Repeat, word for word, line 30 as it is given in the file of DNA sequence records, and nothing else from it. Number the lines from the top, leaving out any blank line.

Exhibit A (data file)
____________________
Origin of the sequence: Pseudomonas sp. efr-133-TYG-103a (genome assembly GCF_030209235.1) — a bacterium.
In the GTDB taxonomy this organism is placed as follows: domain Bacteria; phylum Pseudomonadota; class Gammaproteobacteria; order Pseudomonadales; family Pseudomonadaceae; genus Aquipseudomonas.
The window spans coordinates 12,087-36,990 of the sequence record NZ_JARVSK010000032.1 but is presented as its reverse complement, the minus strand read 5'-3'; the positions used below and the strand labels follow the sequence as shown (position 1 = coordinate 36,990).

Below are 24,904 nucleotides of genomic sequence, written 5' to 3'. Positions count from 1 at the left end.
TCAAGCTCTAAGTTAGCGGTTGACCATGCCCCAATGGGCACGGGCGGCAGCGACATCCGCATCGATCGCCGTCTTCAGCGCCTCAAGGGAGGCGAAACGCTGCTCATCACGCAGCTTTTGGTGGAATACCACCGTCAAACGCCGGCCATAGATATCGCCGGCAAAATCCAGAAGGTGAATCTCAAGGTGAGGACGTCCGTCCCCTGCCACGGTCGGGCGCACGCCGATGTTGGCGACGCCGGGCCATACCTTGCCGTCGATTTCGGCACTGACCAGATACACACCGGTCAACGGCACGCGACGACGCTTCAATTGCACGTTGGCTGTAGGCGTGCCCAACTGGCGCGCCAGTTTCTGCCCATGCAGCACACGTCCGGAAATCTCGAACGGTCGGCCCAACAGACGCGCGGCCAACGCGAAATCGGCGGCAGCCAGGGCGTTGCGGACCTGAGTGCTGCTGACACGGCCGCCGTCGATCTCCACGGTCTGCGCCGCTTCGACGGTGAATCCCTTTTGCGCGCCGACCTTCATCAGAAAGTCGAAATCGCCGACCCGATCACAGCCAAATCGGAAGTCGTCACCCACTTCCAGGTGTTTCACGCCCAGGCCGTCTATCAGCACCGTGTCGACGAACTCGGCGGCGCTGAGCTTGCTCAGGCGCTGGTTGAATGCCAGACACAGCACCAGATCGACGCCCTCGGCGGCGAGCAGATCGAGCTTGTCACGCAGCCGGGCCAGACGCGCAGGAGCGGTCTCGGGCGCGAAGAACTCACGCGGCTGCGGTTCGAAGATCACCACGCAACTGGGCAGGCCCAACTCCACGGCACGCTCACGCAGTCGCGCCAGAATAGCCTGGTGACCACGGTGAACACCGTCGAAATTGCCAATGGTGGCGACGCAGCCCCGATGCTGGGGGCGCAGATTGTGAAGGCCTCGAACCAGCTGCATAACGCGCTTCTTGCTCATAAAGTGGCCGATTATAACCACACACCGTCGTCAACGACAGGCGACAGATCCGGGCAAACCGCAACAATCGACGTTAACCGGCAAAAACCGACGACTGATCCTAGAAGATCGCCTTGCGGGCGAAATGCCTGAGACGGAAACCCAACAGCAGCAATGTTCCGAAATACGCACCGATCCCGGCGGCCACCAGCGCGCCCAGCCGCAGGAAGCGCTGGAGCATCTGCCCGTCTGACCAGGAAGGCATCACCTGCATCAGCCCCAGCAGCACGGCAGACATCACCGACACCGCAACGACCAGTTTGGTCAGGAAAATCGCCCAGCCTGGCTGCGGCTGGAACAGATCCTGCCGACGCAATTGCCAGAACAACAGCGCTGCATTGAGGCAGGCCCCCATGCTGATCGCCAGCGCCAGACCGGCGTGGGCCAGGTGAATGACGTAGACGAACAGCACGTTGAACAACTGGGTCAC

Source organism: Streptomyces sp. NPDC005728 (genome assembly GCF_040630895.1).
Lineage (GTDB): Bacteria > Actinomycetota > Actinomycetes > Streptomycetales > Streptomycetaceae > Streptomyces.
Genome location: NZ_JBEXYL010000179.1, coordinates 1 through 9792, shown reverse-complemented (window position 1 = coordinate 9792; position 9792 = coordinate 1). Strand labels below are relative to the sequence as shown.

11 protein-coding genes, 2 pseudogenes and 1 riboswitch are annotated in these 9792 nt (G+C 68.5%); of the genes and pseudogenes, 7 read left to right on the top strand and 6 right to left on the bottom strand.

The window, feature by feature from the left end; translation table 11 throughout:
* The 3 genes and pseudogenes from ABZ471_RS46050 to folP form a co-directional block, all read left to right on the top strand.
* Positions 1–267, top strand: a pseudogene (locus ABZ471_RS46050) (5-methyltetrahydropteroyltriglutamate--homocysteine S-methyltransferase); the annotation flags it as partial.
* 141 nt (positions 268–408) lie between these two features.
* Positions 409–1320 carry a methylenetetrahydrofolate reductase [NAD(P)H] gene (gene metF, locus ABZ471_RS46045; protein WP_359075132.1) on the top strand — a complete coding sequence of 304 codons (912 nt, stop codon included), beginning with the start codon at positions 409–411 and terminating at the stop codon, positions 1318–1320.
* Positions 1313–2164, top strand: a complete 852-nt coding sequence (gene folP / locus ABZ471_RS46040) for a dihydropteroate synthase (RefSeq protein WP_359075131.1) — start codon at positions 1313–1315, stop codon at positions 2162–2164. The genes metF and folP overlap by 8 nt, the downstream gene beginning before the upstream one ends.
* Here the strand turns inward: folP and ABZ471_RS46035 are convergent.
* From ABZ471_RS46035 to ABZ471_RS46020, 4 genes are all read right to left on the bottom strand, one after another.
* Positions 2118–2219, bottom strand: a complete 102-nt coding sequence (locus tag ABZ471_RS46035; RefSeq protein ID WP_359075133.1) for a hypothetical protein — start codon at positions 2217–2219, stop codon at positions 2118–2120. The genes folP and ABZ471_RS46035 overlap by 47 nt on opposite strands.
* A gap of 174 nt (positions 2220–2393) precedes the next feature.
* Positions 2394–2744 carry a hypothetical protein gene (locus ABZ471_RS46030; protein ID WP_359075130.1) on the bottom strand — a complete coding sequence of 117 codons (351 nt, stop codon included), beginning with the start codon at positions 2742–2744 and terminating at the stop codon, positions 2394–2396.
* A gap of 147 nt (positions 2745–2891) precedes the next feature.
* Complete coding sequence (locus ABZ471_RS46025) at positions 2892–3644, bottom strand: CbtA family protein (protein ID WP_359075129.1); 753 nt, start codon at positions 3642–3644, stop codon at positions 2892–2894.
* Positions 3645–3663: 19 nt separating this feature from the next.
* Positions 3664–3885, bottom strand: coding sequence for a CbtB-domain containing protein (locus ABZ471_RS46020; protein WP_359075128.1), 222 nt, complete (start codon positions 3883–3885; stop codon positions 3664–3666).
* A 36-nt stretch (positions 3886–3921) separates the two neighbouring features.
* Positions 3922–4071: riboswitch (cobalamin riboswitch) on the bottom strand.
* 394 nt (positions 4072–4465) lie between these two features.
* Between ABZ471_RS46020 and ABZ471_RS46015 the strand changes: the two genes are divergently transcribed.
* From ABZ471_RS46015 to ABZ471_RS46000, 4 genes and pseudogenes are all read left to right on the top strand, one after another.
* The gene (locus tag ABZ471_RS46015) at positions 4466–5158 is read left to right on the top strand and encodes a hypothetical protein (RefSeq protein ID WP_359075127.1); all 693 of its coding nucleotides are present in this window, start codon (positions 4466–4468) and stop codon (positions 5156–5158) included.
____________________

* The gene (locus tag ABZ471_RS46015) at positions 4466–5158 is read left to right on the top strand and encodes a hypothetical protein (RefSeq protein ID WP_359075127.1); all 693 of its coding nucleotides are present in this window, start codon (positions 4466–4468) and stop codon (positions 5156–5158) included.